Self-Care for Zinesters
Self-Care for Zinesters is a black and white A6 size zines about self-care for zinesters at zine events, on the road, and at home.
I feel a little weird reviewing this zine because I remember reading the related blog post (https://marandaelizabeth.com/2013/01/03/self-care-for-zinesters/) before I went to my very first zine fest, and it feels like reviewing something that’s famous. Alas, here we go.
Self-Care for Zinesters opens with an intro by Maranda in which they talk about their labels (mental health, etc). I had just started thinking, “This is especially important in a zine like this so you know where they are coming from” and Maranda actually writes:
“I’m prefacing all this with a bunch of labels I’ve applied to myself so you have an idea of where I’m coming from, and what my experiences might be like.”
If that’s not a good start, I don’t know what is. Haha.
Maranda goes on to discuss ‘zinester life’ and how many zinemakers feel overwhelmed and overstimulated at zine events (me, too!). From there, they go into self-care tips for zinesters on the road, at zine events, and zinesters at home. With tips like finding out what the coffee situation is and writing things down, I kept finding myself nodding along and thinking, “Yes! That’s so important!”
I feel like the blog post came into my life at just the right time, and now this zine has done the same. The zine had more than I thought it would be, and many of the things – especially self-care at home – struck a chord with me.
Writing for friendship was an especially sweet section in which Maranda writes about intimidation – a feeling many of us have felt even in the zine world with people who seem more ___ than you/your zines. Maranda recommended making friends with those who intimidate you. I actually ended up taking that advice and have been delighted with the friendships that have emerged.
All up, this is a great zine, and I highly recommend it.
PS. I hope no one is intimidated by me! You can always say hello.
Do-It-Yourself Care is a full colour one-page mini-zine about accepting emotion and self-care.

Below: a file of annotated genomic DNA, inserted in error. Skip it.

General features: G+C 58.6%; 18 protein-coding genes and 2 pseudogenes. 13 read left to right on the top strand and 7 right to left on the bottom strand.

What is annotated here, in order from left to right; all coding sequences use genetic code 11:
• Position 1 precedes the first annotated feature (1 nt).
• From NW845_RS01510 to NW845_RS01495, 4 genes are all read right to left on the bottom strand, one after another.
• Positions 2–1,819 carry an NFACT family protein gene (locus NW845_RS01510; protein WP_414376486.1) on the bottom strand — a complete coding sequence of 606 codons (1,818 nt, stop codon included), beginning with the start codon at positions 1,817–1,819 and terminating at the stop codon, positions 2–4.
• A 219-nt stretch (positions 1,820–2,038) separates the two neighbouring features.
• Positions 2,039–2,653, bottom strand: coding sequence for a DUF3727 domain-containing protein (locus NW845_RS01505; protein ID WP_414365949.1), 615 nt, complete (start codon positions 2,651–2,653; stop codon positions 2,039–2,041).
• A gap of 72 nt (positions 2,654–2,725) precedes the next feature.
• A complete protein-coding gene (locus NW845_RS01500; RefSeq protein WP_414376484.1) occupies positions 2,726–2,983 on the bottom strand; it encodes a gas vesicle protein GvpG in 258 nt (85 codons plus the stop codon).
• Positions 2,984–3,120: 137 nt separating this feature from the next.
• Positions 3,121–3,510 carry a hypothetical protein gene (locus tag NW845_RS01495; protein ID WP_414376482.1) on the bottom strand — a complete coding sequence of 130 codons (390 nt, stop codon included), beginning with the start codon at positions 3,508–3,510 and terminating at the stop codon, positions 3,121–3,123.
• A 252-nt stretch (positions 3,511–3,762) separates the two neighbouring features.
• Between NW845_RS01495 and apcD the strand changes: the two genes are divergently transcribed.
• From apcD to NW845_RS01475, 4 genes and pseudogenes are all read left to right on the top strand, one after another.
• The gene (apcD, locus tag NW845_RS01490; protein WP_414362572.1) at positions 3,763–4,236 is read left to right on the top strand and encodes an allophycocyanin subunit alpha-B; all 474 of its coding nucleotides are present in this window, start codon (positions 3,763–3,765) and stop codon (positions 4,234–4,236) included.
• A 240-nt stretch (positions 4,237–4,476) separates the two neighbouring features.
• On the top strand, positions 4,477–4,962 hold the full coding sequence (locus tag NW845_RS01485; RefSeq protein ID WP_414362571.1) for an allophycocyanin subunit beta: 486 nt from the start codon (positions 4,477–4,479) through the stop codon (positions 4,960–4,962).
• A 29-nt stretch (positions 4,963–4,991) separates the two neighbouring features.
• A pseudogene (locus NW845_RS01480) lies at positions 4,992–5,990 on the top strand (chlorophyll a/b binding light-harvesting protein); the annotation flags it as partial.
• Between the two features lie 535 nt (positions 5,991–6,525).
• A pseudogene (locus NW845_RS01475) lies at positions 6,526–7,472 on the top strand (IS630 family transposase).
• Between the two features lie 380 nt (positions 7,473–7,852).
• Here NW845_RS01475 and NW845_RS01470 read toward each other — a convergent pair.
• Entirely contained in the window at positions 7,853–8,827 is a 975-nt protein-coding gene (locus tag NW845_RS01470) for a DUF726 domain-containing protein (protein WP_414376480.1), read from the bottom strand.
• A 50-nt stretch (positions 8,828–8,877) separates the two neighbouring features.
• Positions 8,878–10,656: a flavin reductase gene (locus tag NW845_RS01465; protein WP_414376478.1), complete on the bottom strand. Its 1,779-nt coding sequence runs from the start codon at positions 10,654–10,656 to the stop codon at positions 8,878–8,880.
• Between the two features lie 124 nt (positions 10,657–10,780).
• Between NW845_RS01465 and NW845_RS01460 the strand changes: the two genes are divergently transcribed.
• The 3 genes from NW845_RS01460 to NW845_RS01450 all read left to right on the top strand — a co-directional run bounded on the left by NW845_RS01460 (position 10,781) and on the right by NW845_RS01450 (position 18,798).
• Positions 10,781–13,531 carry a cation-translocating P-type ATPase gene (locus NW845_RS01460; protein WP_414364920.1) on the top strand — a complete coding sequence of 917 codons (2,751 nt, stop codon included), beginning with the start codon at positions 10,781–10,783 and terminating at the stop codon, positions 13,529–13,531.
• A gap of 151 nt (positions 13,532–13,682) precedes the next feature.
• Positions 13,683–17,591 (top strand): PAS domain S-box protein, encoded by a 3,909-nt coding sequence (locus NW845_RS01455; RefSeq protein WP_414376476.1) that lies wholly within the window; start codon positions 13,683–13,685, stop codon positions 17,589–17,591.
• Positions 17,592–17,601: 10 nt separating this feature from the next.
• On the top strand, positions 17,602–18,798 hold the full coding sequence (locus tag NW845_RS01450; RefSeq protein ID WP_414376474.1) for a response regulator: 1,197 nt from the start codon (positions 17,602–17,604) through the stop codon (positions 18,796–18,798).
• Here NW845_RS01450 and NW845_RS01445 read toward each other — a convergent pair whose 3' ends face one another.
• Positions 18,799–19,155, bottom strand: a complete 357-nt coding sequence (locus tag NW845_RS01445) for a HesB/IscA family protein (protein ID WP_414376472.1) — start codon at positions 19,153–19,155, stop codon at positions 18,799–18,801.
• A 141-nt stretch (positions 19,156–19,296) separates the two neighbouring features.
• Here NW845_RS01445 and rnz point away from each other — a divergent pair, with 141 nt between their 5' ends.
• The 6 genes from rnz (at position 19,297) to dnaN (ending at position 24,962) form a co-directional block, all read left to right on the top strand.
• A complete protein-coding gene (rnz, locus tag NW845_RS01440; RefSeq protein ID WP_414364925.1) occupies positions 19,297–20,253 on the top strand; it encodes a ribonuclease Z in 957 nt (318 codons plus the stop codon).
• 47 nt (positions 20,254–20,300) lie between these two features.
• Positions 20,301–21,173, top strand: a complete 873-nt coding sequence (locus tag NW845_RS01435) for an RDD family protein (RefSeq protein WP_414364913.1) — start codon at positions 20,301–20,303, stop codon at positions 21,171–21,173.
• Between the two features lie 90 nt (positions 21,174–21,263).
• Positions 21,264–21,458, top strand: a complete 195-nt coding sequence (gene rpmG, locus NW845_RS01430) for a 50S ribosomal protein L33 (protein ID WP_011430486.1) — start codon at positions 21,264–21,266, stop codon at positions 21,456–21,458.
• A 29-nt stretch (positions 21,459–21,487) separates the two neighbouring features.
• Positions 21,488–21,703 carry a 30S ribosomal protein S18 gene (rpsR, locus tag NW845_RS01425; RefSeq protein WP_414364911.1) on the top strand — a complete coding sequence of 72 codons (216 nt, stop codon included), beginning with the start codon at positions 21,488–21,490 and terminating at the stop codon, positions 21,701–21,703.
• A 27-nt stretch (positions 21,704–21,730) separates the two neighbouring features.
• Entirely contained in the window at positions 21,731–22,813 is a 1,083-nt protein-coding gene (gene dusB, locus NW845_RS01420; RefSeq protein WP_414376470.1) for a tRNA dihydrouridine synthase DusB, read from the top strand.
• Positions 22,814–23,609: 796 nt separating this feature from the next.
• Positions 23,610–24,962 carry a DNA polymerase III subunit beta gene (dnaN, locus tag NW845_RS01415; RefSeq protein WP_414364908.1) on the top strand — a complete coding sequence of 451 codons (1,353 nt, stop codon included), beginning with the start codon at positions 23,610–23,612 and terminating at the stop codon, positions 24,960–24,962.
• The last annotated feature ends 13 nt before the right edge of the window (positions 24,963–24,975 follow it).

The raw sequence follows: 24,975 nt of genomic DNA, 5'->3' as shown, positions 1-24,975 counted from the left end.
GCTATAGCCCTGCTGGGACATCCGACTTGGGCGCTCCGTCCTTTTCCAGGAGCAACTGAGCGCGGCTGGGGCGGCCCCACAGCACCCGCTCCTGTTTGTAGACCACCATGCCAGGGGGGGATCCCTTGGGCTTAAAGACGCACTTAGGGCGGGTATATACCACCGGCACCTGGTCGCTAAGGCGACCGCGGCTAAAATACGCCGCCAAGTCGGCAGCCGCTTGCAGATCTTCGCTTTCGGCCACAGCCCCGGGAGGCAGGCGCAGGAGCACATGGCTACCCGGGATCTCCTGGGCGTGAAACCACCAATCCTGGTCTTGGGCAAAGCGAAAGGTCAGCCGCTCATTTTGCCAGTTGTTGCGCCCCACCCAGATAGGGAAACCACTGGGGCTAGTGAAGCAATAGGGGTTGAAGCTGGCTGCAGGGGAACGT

I think I’ve mentioned quite a few times now how much I like a self-care zine, and this one is certainly no exception. Starting off with a play on words in the title is a great way to get me smiling and grab my attention.
The zine starts off with notes about the importance of self-care, allowing yourself to feel emotions, and acknowledging that what is relaxing for someone might not be relaxing for another (kudos for that!). From there, we get a list of things that help Nina.
Nina’s list of ideas is a great one, including things like the joy of a blanket fort to folding zines. (Yay for mentioning zine-related activities in a self-care zine!) I enjoy discovering new-to-me things that work for other people.
The aesthetic is absolutely lovely with a variety of colours and patterns. On top of that, Nina has excellent, oh so readable handwriting, and the zine unfolds to reveal an equally enjoyable to look at collage inside.
This is one of those zines where I want to get a big stack of copies because I want to send this to so many people.
Definitely grab a copy.
the little zine of mindfulness
Amber is Blue
The Little Zine of Mindfulness is an A7, full colour zine with tips for what you can try when you are depressed or dissociated.
I like a good self-care zine, but there is something really nice about a self-care mini because it’s something that I can take along with me easily anywhere. A bit of confidence and calm in my pocket wherever I go.
This mini-zine contains five useful tips – some even new to me despite all the self-care zines that I’ve read at this point. Each tip is framed in blue. I really liked this choice because I think that, along with each being on its own page, the ‘frame’ could be something to help the reader focus on one thing at a time (something I struggle with even at the best of times).
While simple in its nature, I think this is another handy mini to add to your collection of self-care zines.
The Little Things is an A6 black print (mostly) on blue paper zine about mental health and self-care techniques.
If you’ve been reading here for a while, you know I love a good self-care zine, and Lily really takes it to a new level in The Little Things.
The zine starts off with an introduction to self-care and how a suggestion from a psychologist helped to create this visual self-care list. This isn’t a text-only list, however. Each self-care suggestion is given its own page, but more than that, they all come with a drawing as well to illustrate the list item.
Lily’s art style is very realistic and detailed. There are so many little things that made me smile as I looked through. The Sailor Moon drawing in ‘Drawing for Myself’ and the roses on the teacup in ‘Drinking Tea’… The suggestions are good in and of themselves, but the art adds a different dimension. I feel calmer and in a nicer space just paging through and looking at the pictures.